What Happened to Alex Wood’s Strikeouts?

Dodgers starter Alex Wood was 15th in strikeout rate last year among starters. This year, he’s all the way down to 67th. That’s a difference of more than two strikeouts per nine innings, and the second-biggest drop among qualified starters. His velocity isn’t down much, he’s throwing the same pitches, and they seem like they look the same. So what happened to Alex Wood‘s strikeouts?

Turns out, a combination of mechanics and approach has robbed him of some effectiveness. In each case, though, there’s hope. The pitcher admitted that he’s thinking about both, and had answers for the way forward, at least.

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Sam Fuld and Scouting the Umpire

Sam Fuld had played 575 games without an ejection going into Monday’s game with the Orioles. Behind the plate, though, was umpire Brian Knight, one of the league’s most prolific ejectors. When that unstoppable force met that immovable object, we know who won. The player was sent to the showers early.

Fuld’s ejection for arguing the call can’t be undone, but the moment still offers plenty to unpack. He was called out for running out of the basepath and obstructing the throw to first base, so at issue are the mechanics of a bunt out in front of home plate.

But maybe more important is that Fuld — admittedly — may have failed to scout the guy behind home plate as well as he could have.

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Three Things Carlos Correa Does Every Day To Get Better

He’s the youngest player in baseball, but he doesn’t sound like it.

“Every single day I go out there, I try to get better,” Carlos Correa told me recently. That’s something you might hear from any player, young or old. But in Correa’s case, any credit of his improvement is often deflected toward someone else. Everything comes back to the people that have helped him and taught him and played with him. When asked of the adjustments he has made as a hitter, Correa said, “Well, the hitting coaches here have helped me a lot.”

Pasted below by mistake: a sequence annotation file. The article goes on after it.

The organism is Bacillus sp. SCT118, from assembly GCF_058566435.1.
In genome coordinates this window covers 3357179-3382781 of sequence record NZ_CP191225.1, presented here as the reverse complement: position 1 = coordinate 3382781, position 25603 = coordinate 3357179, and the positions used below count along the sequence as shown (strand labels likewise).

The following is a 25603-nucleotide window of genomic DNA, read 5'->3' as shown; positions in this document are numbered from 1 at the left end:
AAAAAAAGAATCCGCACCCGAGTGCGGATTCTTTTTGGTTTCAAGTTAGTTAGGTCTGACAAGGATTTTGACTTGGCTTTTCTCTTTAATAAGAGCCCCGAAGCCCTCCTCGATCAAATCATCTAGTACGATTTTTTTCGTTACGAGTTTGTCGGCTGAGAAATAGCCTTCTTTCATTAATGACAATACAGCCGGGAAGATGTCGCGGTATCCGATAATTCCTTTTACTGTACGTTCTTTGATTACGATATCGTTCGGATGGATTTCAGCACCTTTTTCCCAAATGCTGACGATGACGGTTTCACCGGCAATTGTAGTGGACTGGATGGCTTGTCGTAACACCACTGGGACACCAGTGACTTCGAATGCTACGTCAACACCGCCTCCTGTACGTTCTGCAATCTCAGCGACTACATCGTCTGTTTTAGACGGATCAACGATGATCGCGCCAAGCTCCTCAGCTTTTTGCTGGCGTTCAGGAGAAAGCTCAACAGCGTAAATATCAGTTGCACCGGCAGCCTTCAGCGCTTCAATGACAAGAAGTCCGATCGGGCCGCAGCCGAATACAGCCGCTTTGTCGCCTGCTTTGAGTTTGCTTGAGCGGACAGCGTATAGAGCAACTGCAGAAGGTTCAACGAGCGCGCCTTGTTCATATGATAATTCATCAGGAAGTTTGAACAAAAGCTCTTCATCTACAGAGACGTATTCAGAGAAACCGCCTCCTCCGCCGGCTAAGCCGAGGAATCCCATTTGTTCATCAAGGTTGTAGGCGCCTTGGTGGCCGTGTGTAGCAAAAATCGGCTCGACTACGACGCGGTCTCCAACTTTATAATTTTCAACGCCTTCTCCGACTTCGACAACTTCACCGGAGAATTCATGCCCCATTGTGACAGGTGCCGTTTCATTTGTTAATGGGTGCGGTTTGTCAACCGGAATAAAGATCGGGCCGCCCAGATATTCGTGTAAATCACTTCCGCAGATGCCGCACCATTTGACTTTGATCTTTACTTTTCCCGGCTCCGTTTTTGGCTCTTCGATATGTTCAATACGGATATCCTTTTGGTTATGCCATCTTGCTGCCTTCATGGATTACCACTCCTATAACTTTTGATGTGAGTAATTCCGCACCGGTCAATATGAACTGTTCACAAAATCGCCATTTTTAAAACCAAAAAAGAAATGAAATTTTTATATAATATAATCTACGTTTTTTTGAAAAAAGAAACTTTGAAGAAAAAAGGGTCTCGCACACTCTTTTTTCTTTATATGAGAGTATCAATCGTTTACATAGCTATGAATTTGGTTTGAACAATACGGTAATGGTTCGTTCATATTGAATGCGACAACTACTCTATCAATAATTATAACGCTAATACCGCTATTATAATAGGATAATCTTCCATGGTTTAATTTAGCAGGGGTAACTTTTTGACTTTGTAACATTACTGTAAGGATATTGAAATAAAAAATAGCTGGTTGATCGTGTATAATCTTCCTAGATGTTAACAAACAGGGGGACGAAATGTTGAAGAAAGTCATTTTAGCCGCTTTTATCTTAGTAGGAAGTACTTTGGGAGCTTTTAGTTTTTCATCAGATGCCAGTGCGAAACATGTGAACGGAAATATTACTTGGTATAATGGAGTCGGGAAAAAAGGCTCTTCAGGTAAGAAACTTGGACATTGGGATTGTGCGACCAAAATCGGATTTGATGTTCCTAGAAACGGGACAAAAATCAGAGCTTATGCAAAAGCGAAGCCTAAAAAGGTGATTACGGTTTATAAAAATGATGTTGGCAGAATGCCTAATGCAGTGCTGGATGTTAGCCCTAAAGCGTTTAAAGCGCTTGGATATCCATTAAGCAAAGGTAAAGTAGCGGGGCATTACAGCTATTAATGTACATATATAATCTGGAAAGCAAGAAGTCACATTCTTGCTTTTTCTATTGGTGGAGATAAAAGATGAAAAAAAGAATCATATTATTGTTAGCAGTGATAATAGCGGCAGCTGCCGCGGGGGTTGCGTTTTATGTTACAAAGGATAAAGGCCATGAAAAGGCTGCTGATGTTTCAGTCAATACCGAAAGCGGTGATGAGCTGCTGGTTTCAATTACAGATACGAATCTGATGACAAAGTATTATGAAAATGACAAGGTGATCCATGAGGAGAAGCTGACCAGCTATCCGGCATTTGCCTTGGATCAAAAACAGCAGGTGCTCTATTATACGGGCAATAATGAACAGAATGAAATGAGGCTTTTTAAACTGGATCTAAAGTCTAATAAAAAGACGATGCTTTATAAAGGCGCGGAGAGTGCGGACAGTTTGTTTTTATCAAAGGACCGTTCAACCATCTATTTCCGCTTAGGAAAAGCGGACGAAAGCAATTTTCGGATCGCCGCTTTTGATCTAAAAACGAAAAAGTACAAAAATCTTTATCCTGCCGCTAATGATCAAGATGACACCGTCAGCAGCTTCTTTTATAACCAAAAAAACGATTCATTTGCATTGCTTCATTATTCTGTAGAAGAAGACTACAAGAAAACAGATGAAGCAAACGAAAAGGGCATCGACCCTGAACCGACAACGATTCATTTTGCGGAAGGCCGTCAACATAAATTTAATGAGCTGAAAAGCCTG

He is all of 20 years old, and already Correa is in the conversation for the best shortstop in baseball. Of course he has great natural talent — most big leaguers do — but it’s that maturity, that self-awareness, that openness to learn from anyone and everyone around him … that is what has made Correa so good at such a young age.

But there’s more to it than that. Like every major leaguer, he has had to make adjustments as he has developed, and there are certain things he must work on every single day to stay on top of his game.

With that, here are the three secrets to Carlos Correa‘s success, directly from the player himself.

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Ryan Braun Changed — Or Did He?

If you split the career into halves, you’d be tempted to say that Ryan Braun has changed, fundamentally. At least when it comes to his balls in play, his ratios have changed somewhat dramatically the last three years.

But it’s important to remember that the league has changed over time, too, and that’s something the slugger is quick to point out. In the context of the league changes, Braun’s changes don’t look nearly as drastic. In fact, you might wonder if he’s changed at all.

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Which Closers Are About to Lose Their Jobs?

At this point of the season, there is still time for fantasy owners to make up ground in some categories — one of them being saves. Every year, a handful of teams make changes in terms of the man who will be getting those save opportunities down the stretch, and forward-looking owners can exploit those changes to their own benefit.

The list of statistics that are *not* statistically associated with closer change is long:

* ERA, projected or past
* Three-Year Fielding Independent Pitching stats
* Experience closing
* Shutdown percentage